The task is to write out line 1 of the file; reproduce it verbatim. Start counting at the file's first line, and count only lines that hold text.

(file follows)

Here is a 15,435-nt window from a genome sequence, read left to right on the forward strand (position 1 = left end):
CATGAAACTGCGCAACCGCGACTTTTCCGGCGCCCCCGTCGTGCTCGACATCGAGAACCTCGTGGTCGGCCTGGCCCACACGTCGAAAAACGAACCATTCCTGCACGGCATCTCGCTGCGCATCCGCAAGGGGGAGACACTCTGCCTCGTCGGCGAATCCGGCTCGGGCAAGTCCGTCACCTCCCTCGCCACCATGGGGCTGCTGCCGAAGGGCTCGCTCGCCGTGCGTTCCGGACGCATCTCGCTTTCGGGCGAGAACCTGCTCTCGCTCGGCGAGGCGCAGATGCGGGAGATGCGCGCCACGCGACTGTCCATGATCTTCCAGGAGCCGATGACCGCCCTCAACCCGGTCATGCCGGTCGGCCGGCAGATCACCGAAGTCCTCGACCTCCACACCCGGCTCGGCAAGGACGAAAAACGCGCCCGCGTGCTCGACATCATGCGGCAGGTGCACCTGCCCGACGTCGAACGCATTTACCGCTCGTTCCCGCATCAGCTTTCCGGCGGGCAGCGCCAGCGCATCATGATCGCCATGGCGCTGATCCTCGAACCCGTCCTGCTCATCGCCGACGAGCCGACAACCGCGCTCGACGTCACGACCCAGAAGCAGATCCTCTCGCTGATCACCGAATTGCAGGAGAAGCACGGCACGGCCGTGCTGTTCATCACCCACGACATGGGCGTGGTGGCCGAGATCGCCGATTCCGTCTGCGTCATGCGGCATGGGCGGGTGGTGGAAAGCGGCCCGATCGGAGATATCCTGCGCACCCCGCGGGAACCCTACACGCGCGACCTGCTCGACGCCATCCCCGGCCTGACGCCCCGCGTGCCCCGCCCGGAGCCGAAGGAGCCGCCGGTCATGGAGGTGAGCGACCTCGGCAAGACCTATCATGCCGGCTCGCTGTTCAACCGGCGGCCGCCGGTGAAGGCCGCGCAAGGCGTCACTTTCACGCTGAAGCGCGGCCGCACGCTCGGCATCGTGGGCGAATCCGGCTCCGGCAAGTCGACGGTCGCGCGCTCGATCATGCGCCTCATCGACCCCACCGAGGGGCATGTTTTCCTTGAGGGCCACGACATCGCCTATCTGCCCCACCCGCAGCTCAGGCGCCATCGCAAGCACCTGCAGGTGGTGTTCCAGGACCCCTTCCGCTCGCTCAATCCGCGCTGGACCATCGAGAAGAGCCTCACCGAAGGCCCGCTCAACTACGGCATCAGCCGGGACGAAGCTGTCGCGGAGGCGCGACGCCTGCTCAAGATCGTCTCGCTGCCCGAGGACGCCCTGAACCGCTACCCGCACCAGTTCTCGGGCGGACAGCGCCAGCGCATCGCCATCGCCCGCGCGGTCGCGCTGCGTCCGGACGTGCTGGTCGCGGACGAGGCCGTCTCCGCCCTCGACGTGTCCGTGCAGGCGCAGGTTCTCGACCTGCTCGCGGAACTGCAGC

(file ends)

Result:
Here is a 15,435-nt window from a genome sequence, read left to right on the forward strand (position 1 = left end):